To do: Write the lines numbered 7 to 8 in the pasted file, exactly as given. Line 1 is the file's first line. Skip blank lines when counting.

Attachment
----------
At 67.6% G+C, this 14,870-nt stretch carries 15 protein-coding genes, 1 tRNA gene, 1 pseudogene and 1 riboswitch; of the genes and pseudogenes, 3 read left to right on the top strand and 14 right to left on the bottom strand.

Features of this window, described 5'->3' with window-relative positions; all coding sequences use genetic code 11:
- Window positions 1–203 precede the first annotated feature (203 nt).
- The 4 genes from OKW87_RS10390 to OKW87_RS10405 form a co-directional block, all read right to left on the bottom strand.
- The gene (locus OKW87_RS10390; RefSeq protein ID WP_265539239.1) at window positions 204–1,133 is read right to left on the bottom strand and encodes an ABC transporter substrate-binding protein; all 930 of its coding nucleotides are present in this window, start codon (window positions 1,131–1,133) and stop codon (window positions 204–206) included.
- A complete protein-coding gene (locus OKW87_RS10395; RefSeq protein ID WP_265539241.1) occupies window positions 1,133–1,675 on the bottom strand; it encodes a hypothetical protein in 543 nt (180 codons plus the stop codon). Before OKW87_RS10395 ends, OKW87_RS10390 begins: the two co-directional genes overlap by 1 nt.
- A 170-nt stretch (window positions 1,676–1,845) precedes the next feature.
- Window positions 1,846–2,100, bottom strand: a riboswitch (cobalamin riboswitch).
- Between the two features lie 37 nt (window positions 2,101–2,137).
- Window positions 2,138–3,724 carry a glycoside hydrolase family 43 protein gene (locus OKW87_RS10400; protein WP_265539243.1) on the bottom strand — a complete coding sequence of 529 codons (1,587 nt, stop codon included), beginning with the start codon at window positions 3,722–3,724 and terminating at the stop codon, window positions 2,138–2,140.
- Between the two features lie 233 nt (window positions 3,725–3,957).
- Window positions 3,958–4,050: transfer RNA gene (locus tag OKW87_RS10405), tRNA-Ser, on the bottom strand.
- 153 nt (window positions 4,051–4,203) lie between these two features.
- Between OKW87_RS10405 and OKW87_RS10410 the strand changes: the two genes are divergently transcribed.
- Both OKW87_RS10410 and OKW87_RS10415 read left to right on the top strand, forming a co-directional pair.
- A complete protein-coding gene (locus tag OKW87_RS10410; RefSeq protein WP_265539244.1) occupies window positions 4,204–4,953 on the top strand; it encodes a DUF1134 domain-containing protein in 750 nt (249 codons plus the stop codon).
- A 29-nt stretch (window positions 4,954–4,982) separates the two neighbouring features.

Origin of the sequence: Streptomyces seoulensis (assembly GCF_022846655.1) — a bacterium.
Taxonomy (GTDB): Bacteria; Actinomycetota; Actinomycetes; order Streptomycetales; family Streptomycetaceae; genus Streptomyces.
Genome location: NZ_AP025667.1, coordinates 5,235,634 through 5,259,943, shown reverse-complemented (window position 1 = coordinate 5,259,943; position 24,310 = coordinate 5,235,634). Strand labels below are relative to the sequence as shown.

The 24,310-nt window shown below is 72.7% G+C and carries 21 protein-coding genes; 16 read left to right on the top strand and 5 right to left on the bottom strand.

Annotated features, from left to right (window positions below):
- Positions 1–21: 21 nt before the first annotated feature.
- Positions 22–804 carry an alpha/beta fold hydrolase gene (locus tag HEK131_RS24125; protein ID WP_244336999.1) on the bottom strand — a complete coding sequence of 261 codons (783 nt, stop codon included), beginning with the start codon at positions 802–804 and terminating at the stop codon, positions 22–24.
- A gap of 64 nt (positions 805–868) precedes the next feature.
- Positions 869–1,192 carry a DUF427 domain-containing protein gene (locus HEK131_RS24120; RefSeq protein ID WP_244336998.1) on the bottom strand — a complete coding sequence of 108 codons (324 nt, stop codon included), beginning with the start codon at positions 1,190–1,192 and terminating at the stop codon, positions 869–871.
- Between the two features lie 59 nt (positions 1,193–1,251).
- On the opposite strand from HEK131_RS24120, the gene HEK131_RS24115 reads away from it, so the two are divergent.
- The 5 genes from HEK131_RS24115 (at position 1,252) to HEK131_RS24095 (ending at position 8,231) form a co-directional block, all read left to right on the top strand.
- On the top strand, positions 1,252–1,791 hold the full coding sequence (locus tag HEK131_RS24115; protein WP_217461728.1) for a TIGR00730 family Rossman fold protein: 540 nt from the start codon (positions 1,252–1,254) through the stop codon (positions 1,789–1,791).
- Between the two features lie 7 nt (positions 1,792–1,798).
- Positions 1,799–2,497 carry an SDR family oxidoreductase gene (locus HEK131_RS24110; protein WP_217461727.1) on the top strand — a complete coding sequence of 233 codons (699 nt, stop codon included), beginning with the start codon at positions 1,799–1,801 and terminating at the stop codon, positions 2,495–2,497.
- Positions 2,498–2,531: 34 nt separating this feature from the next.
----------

- A 170-nt stretch (window positions 1,676–1,845) precedes the next feature.
- Window positions 1,846–2,100, bottom strand: a riboswitch (cobalamin riboswitch).